Table Imputation – method replaces missing data in the given input table with row means.
- New HTML report for site search analysis
You can now create a summary of your site search analysis including visualization of input promoters together with identified enriched transcription factor binding sites (TFBSs) in HTML format, which can be exported to your local computer.
- Integration with updated TRANSFAC®, TRANSPATH® and HumanPSDTM databases in release 2018.1
Enhancement of the method LRPath.
Installation of TRANSFAC 2017.3 (information download)
– Annotation of transcription factor binding sites based on sequence conservation
– ChIP-Seq experiment browse pages
– Reorganization of the in vivo transcription factor bound fragment section on a Locus Report
– HOCOMOCO v10 matrix library integration
– Enhanced human SNP content
– Ensembl version update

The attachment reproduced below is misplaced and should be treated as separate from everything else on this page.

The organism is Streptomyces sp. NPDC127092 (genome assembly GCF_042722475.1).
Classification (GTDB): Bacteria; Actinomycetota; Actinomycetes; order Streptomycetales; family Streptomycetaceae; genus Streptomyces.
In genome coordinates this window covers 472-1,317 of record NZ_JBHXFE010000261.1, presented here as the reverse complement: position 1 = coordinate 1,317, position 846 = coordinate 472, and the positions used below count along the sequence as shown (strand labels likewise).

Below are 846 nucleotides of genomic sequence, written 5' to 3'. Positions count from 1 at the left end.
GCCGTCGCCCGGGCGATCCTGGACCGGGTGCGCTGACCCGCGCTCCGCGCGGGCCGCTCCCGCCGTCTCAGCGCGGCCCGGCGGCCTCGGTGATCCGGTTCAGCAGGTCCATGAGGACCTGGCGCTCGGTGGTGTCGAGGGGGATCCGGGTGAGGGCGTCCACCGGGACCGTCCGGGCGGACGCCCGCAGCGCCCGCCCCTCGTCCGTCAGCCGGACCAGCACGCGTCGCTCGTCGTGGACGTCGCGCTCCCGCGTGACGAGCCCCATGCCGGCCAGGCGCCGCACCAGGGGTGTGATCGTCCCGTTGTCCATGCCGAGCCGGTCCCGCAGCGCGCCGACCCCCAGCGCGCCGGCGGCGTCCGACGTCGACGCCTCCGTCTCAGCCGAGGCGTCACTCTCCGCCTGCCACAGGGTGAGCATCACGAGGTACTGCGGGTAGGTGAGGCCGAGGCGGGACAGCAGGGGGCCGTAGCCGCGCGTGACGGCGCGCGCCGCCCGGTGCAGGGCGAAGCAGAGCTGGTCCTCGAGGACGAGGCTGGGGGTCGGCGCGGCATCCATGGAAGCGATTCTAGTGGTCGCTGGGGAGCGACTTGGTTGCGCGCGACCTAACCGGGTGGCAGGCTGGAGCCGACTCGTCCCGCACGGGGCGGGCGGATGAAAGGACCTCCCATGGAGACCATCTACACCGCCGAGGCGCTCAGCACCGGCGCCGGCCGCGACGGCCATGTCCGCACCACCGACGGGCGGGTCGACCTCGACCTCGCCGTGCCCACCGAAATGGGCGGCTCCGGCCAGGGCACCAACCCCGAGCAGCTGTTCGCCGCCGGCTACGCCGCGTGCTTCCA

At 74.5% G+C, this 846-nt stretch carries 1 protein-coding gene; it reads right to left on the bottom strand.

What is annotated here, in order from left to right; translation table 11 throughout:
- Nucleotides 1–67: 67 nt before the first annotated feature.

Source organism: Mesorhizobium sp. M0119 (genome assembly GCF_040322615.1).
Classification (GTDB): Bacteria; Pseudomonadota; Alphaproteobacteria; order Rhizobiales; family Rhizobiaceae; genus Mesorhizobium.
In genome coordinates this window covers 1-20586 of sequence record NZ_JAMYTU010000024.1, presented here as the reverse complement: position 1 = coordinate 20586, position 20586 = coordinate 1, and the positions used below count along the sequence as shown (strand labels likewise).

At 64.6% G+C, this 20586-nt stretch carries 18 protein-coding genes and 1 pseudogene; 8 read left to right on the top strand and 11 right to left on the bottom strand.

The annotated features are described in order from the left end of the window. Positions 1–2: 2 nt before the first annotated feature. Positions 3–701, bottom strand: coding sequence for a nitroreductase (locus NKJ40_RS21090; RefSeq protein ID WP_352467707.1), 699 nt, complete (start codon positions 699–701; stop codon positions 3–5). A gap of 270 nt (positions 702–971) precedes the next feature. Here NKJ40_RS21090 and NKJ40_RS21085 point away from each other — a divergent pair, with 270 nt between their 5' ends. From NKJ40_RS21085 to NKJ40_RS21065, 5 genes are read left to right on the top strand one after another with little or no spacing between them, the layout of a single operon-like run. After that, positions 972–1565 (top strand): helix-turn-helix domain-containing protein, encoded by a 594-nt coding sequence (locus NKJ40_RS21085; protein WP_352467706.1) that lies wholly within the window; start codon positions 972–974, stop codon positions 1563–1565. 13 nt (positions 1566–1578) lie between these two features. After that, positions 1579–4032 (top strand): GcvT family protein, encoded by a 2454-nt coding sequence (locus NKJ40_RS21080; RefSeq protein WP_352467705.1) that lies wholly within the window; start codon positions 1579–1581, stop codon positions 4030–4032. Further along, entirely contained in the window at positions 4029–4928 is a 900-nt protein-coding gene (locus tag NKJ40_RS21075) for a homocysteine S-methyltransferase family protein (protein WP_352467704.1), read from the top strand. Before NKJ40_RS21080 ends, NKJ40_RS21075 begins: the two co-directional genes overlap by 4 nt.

Installation of TRANSPATH & HumanPSD 2017.3 (information download)
– Integration of new clinical trial (CT) data sources
– Improved user data management
– Quick search for disease and drug entries
– Link-out to BRENDA professional – the comprehensive enzyme information system
– New phosphorylation targets content
LRPath is a Gene Set Enrichment Analysis (GSEA) method that uses logistic regression models to discover categories that are significantly correlated with a predictor.
New protein category (TRANSPATH® isogroups) to enhance identification of master regulators. This enhancement was updated to all workflows which included ‘Regulator search’ or ‘Effector search’ method.
Installation of TRANSFAC public:
– Available for everyone
– 219 profiles (matrices) for site search tools
– Search function implemented
– Bug fixed that prevented analysis from completing correctly
– Added option to run DESeq or DESeq2
– New versions of PROTEOMETM data now named HumanPSDTM database
– Latest release 2017.2 available in the geneXpain platform
– Platform Java API available from github.com/genexplain/genexplain-api